Established in 1994 by the Jacob and Hilda Blaustein Foundation in memory of Morton K. Blaustein

Image Credit: Ferdinand Hamburger Jr. Archives, Johns Hopkins University, Milton S. Eisenhower Library MORTON K. BLAUSTEIN, A&S 1950, one of Baltimore's most active civic leaders and philanthropists, was a longtime university trustee and the chairman and chief executive officer of the American Trading and Production Corporation. He held a doctorate in petroleum geology and was appointed to the National Petroleum Council by the U.S. Secretary of the Interior. The Alumni Association presented Dr. Blaustein with its Distinguished Alumnus Award in 1976. The Morton K. Blaustein Department of Earth and Planetary Sciences is also named in memory of Dr. Blaustein, who died in 1990 at the age of 64. He also created, with others, the Chair in Music History and Criticism at the Peabody Conservatory.


The JACOB AND HILDA BLAUSTEIN FOUNDATION was established by Morton Blaustein's mother, Hilda, and his father, Jacob, the Baltimore industrialist who founded the American Oil Company (Amoco). The foundation has provided significant support for various areas of the university and hospital.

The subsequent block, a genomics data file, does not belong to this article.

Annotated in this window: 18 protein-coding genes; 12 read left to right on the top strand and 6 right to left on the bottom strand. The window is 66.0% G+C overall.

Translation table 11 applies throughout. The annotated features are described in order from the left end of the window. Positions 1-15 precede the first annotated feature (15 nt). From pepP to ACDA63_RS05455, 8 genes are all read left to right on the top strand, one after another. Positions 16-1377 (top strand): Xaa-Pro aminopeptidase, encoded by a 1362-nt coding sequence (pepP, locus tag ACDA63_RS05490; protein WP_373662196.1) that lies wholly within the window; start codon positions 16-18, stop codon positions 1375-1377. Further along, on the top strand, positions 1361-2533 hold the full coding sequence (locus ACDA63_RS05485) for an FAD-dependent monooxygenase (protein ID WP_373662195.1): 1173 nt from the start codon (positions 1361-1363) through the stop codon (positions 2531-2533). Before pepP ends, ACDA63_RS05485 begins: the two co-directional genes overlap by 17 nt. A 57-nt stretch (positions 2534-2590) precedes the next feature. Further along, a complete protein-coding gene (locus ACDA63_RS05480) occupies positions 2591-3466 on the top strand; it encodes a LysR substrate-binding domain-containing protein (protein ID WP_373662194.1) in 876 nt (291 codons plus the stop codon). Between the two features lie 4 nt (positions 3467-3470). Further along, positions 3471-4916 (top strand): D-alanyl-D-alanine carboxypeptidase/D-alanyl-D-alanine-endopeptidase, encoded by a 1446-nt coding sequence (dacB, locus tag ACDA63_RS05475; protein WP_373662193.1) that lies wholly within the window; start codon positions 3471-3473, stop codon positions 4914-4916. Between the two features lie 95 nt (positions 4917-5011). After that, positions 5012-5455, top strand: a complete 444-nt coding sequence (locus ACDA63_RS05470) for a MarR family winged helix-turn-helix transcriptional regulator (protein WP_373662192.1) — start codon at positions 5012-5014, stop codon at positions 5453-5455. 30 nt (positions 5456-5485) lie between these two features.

THOMAS W.N. HAINE, the Morton K. Blaustein Professor and Chairman of Earth and Planetary Sciences, is a physical oceanographer who studies ocean circulation and the ocean's role in climate. His research includes exploration of the high-latitude oceans and the way they are changing. He works with oceanographic data, some of which he collected himself during more than 10 field expeditions, high-resolution numerical models of the ocean that run on supercomputers, and theory. He has developed and applied a fundamental framework to interpret trace substances in geophysical fluids. He has tackled fundamental questions in rotating stratified fluid dynamics. And he has led an international program to study how the Arctic and sub-Arctic ocean are responding, and influencing, climate change.

Professor Haine holds degrees in physics and theoretical physics from the University of Cambridge, and a PhD in oceanography from the University of Southampton, both in his native UK. Before moving to Johns Hopkins in 2000, he was a postdoctoral researcher at MIT, and a University Lecturer in Physics at the University of Oxford. He is a Fellow of the Royal Meteorological Society and recipient of a Group Achievement Award from the National Aeronautics and Space Administration.